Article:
By Anna Hicks
Have you ever had one of those moments where a priest gives a homily, or a speaker delivers a talk, and you feel like the speaker is talking directly to you? I attended a conference last year where Christine Simpson spoke, and something she said spoke to my heart—no, it penetrated my soul.
Ordinary—she spoke about being ordinary.
At the time I was newly pregnant with two other children ages three and under. I was tired, to say the least. Something about the season of staying home, growing and rearing young children, makes one feel very ordinary. It’s an extraordinary responsibility and gift, but let’s be honest and say that housework and changing poopy diapers feels a little tedious at times.
Simpson referenced her own mother and how she was a simple woman. She reminisced about how her mother didn’t wear much makeup or trendy clothes. She wore a smile and served her family selflessly. And her hands smelled of dish soap.
This stuck out to me. Her daughter, now a grown woman, remembers the scent of a champion dishwasher. The smell still brings her comfort and triggers caring memories of her mother.
The way Simpson spoke of her mother made me tear up. As I was trying to wipe my tears, I searched my purse for tissues. Pushing aside wipes and diapers, I found my three-year-old’s “My Little Pony” tissues. I smiled thinking of her and wiped my eyes. Then it hit me. Could my daughter feel the same way about me?
To be a mother is to be pretty ordinary. Like Simpson’s mother, I’m not much of a trend setter. I feel exhausted keeping up with new styles, and I have never been fond of makeup. It’s not that I’m without vanity; it’s just that I value sleeping in. I find baking and eating sweets a much more rewarding hobby.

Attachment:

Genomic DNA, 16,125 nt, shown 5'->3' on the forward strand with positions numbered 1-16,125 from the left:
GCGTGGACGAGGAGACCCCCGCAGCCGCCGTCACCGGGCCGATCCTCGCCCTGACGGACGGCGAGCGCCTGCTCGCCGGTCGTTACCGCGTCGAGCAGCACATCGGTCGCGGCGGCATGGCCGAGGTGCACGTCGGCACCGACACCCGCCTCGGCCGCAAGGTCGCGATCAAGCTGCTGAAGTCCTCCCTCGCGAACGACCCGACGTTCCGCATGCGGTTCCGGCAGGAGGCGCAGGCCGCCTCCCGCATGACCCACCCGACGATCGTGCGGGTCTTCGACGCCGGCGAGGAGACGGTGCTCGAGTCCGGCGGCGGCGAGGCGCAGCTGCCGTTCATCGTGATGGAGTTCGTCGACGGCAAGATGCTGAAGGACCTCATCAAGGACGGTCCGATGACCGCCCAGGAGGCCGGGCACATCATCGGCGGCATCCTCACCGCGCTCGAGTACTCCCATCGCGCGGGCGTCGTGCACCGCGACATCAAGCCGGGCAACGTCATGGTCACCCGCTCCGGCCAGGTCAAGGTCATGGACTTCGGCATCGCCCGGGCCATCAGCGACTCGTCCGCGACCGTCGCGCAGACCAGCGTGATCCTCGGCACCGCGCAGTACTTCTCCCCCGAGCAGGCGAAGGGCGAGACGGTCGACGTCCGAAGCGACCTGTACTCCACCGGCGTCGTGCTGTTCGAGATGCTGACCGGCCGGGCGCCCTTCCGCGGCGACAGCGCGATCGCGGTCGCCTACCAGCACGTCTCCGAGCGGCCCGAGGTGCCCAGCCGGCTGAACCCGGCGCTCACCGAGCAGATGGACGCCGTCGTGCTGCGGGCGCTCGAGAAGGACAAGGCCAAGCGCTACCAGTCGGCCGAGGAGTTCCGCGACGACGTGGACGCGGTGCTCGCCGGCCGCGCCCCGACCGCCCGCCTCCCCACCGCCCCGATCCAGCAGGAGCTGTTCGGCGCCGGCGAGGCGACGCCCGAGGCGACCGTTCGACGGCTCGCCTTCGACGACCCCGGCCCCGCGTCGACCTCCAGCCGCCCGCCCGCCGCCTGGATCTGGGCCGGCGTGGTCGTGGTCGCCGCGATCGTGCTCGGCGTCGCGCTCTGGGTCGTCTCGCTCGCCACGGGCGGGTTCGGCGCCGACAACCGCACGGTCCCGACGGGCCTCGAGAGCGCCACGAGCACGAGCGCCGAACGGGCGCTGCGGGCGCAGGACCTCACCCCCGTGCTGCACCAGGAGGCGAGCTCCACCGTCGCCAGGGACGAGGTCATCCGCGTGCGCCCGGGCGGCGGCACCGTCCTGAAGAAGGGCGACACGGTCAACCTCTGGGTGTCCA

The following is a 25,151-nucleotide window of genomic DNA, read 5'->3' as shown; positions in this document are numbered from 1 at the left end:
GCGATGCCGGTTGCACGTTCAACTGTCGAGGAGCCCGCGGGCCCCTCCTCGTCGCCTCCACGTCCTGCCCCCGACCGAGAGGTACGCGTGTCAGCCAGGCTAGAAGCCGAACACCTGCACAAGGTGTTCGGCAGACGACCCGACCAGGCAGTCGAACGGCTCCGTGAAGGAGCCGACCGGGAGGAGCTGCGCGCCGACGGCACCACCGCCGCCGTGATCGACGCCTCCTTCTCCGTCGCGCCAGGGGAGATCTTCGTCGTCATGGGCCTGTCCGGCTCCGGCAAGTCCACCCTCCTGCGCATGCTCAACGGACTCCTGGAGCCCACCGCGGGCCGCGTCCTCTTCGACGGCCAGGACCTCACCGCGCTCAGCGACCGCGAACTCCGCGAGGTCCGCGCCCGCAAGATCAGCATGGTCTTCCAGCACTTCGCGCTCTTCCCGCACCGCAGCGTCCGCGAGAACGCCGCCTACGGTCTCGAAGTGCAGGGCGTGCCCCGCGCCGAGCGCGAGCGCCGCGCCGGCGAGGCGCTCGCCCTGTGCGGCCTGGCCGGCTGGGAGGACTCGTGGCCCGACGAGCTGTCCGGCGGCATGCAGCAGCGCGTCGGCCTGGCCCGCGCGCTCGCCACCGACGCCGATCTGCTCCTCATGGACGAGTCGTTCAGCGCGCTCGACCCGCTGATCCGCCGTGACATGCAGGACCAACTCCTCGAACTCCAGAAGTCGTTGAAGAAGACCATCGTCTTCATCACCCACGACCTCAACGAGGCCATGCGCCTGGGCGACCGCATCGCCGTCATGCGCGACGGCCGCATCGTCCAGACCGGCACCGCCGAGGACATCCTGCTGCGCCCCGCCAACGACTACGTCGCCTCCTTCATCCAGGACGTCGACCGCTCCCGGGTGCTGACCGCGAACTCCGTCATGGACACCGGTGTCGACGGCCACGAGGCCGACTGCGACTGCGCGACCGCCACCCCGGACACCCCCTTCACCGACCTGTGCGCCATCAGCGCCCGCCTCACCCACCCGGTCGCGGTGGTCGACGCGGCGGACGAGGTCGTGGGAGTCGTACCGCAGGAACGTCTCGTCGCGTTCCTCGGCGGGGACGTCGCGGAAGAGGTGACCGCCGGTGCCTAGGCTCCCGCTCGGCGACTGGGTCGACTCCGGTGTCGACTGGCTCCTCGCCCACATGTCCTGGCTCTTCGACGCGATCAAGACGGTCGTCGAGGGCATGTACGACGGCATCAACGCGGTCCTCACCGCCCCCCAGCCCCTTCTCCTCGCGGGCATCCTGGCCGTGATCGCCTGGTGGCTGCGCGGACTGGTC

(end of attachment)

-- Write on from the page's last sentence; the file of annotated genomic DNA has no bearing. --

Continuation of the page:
Naturally, that lends itself to dirty dishes, which makes me an experienced dishwasher as well. The idea struck me that I could be described with the same detail as Simpson’s mother.
I returned home pondering Simpson’s talk for months, but there was more mentioned at the conference that stayed in my memory. I also learned about Jesus choosing the apostles. According to Jewish tradition, rabbis would choose apprentices by selecting educated and focused Jewish boys of the highest caliber. However, Jesus did things differently. Instead of looking for the elite in the synagogue, he chose simple fishermen—arguably poorly skilled fishermen at that! (see John 21)
Naturally, many of the talks that day touched on Our Lady, and I began to think of Mary’s “ordinary” state with more depth. Her parents, Joachim and Anne, were not of noble status. The man she married, Joseph, was a simple carpenter. Scripture does not have a lengthy description of her as someone who stands out in the world. Yet the angel Gabriel appeared to this simple young woman to tell her that she would carry and rear the Son of God.
This idea of being ordinary and chosen to do holy work resonated with me. In prayer I asked myself how this translated to my own life. As I did this, I felt God showing me my importance in my seemingly ordinary vocation as wife and mother. Our Lady’s vocation must have led her to do many of the tedious tasks similar to mine. Her child-rearing and housework may not be detailed in scripture, but my heart told me those things were intentional and meaningful.
I’m a constant work in progress, and my attitude changed. I was no longer “just a wife and mom.” I’ve known this all along, but now my heart knew I was chosen to do holy work. As I washed dishes, made meals, and laundered piles of dirty clothes, I offered up my service. I started to nurse toddler boo-boos and listen to my husband with more heartfelt, intentional love. Poopy diaper changes and folding laundry have never been the same.
Anna Hicks is the wife of one handsome redhead and mother of three energetic young children. She resides in California and is currently serving in women’s ministry. A teacher turned domestic engineer (aka stay-at-home wife and mother), Anna enjoys a good book, great conversation, baking, and travel.